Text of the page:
Posts Tagged ‘lead paint’

New Orleans: “Those left out of class action lead poisoning lawsuit speak up”

Following news of a $67 million settlement over lead exposure in New Orleans public housing, various residents feel unfairly left out. Lawyers in charge explain that the case covers only a set class of plaintiffs: to qualify for funds, claimants must (quoting the broadcast account) have lived in New Orleans public housing before Feb. 2001, have been born before late 1987, and be able to show medical records indicating lead poisoning before the age of six. [WDSU; auto-plays video including starter ad with no halt button]

Unfortunately, the televised report makes it very hard to evaluate the strength of the protesters’ complaints, since it does not sort out such questions as: are they saying that their personal situations do qualify for compensation under the settlement’s terms, but that they missed out by not being notified in time? Or are they claiming instead that the settlement should have been negotiated to compensate a more broadly defined class, such as persons whose claims are more recent? If the latter, as one passage in the report suggests, their right to seek compensation by way of a separate suit may not actually have been extinguished. Some related minutes here.

January 3 roundup

  • Taxpayers on hook: “N.J. boy left blind and brain-damaged after being beaten by father awarded $166M by jury” [Newark Star-Ledger]
  • “Psychic Love Spell Center stole my money, lawyer alleges in lawsuit” [Houston; ABA Journal]
  • “You can’t win these suits… Move on with your life.” Good advice for someone falsely accused of rape? [Roxanne Jones, CNN]
  • Critical look at California judge’s lead paint ruling [Daniel Fisher/Forbes, earlier here, here]
  • $6 check and apology over “F-word”: “Pub owner’s sarcastic response to Starbucks cease-and-desist letter goes viral” [ABA Journal]
  • Suburb doesn’t want to accept public transit, but feds force its hand by use of controversial disparate impact theory [Dayton Daily News]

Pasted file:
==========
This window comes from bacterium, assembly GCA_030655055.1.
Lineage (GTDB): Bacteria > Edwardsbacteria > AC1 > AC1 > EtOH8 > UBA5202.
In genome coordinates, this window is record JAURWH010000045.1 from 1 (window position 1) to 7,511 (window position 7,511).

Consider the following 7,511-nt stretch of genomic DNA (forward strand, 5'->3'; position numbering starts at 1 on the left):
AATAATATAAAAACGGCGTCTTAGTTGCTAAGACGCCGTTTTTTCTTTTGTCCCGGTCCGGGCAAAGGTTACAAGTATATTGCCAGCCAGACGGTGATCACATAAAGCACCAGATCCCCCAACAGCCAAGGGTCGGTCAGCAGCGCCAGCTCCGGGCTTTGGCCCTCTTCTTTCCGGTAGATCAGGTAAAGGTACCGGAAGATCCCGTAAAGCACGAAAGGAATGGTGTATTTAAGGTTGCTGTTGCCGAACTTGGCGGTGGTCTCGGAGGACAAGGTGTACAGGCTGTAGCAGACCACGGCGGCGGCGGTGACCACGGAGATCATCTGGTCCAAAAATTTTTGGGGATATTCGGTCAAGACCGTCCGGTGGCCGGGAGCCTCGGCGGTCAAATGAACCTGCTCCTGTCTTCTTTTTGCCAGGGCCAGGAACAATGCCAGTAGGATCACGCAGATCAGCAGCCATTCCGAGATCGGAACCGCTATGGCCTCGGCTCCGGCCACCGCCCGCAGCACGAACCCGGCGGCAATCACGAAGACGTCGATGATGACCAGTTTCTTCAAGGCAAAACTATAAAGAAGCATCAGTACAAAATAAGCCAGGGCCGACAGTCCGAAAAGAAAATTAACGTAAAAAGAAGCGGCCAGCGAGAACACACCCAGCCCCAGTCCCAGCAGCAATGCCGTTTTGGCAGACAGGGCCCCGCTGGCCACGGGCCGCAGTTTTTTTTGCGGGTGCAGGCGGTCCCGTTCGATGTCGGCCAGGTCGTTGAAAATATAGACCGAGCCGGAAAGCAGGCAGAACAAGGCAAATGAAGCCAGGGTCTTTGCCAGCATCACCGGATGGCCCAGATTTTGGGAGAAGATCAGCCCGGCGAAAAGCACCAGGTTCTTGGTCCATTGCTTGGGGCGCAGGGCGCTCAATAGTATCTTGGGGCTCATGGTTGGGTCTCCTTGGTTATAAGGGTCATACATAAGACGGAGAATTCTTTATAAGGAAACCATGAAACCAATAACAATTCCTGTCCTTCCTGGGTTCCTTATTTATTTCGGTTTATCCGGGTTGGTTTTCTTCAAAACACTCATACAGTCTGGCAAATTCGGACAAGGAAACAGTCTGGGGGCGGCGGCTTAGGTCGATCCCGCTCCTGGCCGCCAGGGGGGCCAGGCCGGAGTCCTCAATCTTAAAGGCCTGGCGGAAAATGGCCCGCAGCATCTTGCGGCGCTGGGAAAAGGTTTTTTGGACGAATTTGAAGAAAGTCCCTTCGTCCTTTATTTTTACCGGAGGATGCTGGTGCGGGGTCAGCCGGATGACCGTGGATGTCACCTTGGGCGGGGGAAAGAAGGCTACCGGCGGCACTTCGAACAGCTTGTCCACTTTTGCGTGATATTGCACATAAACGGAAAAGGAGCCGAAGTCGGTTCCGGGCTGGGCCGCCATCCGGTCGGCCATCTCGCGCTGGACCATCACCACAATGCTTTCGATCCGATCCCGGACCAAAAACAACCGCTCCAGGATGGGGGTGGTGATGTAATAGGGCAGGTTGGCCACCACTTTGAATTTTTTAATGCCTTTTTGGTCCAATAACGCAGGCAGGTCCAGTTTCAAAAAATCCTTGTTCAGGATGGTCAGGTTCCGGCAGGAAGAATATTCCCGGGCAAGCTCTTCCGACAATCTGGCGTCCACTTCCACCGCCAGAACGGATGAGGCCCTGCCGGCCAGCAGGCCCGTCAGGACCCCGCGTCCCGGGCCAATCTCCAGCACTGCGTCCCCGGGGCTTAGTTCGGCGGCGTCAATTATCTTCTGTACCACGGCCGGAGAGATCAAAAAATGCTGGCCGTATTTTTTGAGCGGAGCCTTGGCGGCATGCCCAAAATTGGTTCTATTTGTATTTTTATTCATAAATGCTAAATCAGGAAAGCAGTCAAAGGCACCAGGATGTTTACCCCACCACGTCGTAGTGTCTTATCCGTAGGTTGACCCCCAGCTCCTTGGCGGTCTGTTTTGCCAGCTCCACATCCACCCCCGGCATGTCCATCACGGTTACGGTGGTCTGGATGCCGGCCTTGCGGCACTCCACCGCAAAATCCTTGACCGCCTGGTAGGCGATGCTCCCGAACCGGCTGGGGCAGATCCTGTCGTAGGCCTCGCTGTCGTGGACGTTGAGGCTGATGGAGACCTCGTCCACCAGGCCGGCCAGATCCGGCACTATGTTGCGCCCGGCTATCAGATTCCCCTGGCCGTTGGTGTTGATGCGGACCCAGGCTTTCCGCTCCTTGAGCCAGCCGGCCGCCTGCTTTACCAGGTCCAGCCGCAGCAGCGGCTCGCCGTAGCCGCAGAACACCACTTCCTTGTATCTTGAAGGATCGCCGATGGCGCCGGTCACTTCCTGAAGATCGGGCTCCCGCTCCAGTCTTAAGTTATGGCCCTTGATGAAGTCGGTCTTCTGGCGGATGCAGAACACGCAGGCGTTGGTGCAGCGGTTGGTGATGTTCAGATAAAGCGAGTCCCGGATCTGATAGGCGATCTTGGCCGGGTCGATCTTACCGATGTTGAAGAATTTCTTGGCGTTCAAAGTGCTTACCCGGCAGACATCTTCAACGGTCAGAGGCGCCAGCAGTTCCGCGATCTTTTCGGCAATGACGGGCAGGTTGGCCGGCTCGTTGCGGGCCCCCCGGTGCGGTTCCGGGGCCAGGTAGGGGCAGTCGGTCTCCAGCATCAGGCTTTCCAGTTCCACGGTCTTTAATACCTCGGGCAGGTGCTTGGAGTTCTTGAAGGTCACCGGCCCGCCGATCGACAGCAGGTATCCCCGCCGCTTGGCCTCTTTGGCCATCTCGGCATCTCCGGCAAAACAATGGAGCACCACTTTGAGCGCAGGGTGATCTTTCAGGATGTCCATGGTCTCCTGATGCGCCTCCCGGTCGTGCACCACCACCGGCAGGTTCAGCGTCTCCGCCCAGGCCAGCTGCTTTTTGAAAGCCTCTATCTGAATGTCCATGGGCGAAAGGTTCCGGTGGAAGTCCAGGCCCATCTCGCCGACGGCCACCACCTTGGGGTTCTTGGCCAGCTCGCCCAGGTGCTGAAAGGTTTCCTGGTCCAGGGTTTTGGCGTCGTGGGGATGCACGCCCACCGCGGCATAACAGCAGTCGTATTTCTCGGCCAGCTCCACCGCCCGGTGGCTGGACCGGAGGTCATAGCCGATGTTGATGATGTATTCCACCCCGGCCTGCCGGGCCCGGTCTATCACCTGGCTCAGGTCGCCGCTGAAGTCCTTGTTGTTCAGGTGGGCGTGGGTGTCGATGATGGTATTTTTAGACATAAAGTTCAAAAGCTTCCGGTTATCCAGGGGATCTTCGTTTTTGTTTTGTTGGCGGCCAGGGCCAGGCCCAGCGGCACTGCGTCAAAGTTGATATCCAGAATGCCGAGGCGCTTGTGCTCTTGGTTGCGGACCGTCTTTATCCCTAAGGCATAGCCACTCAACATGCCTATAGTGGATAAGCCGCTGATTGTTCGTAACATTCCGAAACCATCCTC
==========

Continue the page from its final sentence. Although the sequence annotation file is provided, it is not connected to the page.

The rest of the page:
• Randy Barnett: libertarianism as a vehicle for moderation, toleration and social peace [Chapman Law Review/SSRN; one of my favorite academic papers from last year]

Megan McArdle: “Lead paint verdict sets dangerous precedent”

The Bloomberg View columnist discusses the new ruling by a California state judge that companies that once made lead paint, and their successors, owe a billion dollars plus to California counties and cities over marketing of lead paint as long ago as the 1920s and earlier. I’m quoted:

As Walter Olson of the Cato Institute noted to me in an e-mail, “Many of the key business decisions being sued over took place closer to Abraham Lincoln’s time than to our own, and if the companies had gone to twenty leading lawyers of the day and asked, `could this ever lead to nuisance liability under such-and-such facts’ would have been told `of course not.'” Can you really sue a company for doing something that was well within the law? Or, as in one case, a company that bought a company that did something that was well within the law? As Olson points out, “when ConAgra bought Beatrice Foods, most business observers never even realized there was the tiny sliver of a paint company in there among the household food brands, but that one little sliver of successor liability could far exceed the then-value of all the rest.”

More from @Popehat on Twitter: “My wrongful death suit against Mongolia for Genghis Khan’s crimes against my ancestors moves forward!”

December 18 roundup

  • California judge tells three large companies to pay $1 billion to counties under highly novel nuisance theory of lead paint mostly sold long ago [Business Week, The Recorder, Legal NewsLine, IB Times]
  • Coincidence? California given number one “Judicial Hellhole” ranking in U.S. Chamber report, followed by Louisiana, NYC, West Virginia, Illinois’ Metro-East and South Florida [report in PDF; Daniel Fisher/Forbes (& thanks for mention of Overlawyered), Legal NewsLine]
  • Frivolous ethics charge filed by Rep. Louise Slaughter, Common Cause and Alliance for Justice against Judge Diane Sykes over Federalist Society appearance is quickly dismissed [Jonathan Adler]